Wednesday, January 4, 2017

Save the Date, January 16th: Martin Luther King Jr. Day in the little City of Lake Worth

Things to know, information from the City’s website:
  • Municipal offices will be closed in observance.
  • Call Retha Lowe at 561-586-7276 to volunteer and for further information.
  • 7:30–9:00 a.m.: Unity Interfaith Breakfast at St. Andrew’s Lutheran Church (928 South ‘E’ Street).
  • 4:30 p.m.: Civil Rights Song Fest on steps of City Hall.
  • 5:00: Candlelight March from City Hall to the Cultural Plaza.
  • 5:30: Commemorative program and re-dedication of MLK Memorial Fountain.
  • 6:00–8:00: Dinner at St. Andrew’s Episcopal Church (corner of Lucerne Ave. & North Palmway).
Below is a look back to Julius Whigham II’s news report on Lake Worth’s largest-ever Martin Luther King Jr. March held last January 18th in our Downtown (Martin Luther King Jr. Day is the third Monday each January):

The Martin Luther King Jr. March ending at our Downtown Cultural Plaza. Former Commissioner Retha Lowe said last January’s “turnout was among the largest she’s seen.”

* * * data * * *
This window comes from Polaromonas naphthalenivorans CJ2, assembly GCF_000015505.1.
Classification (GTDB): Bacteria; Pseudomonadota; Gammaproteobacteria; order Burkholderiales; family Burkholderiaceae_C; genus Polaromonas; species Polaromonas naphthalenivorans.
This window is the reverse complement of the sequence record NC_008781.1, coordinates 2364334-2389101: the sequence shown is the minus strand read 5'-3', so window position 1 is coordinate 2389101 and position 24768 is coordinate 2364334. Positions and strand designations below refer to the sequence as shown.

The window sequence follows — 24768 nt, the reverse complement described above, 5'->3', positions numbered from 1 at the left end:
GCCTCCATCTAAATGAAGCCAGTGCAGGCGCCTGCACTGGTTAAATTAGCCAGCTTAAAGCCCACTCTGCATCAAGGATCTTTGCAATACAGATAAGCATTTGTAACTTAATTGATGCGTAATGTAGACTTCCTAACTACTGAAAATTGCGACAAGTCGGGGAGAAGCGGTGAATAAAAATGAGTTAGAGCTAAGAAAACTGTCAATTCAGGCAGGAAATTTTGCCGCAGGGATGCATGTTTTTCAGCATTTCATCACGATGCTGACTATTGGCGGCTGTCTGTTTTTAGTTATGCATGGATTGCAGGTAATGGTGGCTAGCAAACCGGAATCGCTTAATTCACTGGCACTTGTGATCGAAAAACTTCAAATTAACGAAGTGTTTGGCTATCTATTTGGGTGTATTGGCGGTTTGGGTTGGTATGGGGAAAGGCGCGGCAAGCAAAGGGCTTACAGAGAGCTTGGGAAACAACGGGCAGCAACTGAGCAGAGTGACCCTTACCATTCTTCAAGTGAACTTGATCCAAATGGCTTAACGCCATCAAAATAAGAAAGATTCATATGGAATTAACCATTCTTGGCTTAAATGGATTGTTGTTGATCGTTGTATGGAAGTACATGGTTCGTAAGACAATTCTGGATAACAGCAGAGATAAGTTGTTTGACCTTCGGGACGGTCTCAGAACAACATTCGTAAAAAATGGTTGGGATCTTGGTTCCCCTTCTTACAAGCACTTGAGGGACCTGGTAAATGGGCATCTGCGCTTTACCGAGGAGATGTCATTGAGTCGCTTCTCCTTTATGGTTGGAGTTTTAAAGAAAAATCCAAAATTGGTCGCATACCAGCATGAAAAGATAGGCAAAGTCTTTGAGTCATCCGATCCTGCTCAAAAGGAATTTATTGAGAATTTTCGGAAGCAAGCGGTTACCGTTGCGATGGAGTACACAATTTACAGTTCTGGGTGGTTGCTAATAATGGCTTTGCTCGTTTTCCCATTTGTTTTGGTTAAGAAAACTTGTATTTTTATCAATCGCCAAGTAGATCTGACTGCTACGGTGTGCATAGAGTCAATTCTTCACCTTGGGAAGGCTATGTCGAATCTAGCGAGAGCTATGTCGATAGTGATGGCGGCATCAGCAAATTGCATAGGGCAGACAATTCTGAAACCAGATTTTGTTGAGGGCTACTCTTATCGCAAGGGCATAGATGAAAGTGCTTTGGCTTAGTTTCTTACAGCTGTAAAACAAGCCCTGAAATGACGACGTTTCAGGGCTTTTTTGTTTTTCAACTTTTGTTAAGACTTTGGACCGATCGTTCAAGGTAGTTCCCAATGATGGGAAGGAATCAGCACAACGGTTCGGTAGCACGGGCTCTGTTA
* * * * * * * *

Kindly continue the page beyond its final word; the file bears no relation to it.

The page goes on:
From the Palm Beach Post’s Julius Whigham II we have this news story. So many people marched yesterday from City Hall to the Cultural Plaza and it was a sight to behold. The tone of the gathering was one of camaraderie, hope and respect. A very special Thank You to the Post and The Lake Worth Herald for being there to document the march. From the Post article:

Former Lake Worth commissioner Retha Lowe, who started the city’s King celebration, said Monday’s turnout was among the largest she’s seen.
     “I think this is the biggest crowd,” she said. “We’ve got more young people from Lake Worth High School. … I just feel like this annual day that we set aside to celebrate unity, fellowship and love, it has grown and it’s just getting better.”
     Lowe began her day preparing food for a unity interfaith breakfast. As a crowd gathered to listen to speeches following the walk, she reflected on how much the city has changed since she moved there 40 years ago.
     “I just feel that Dr. King was for everybody,” Lowe said. “He was for unity. Over these 21 years, we have come together as a family. Over the years, it has grown and people now are coming together from all over. That’s exciting for me.”

Marching down Lake Ave.

Ceremony in the Cultural Plaza.

View west of the marchers on Lake Ave.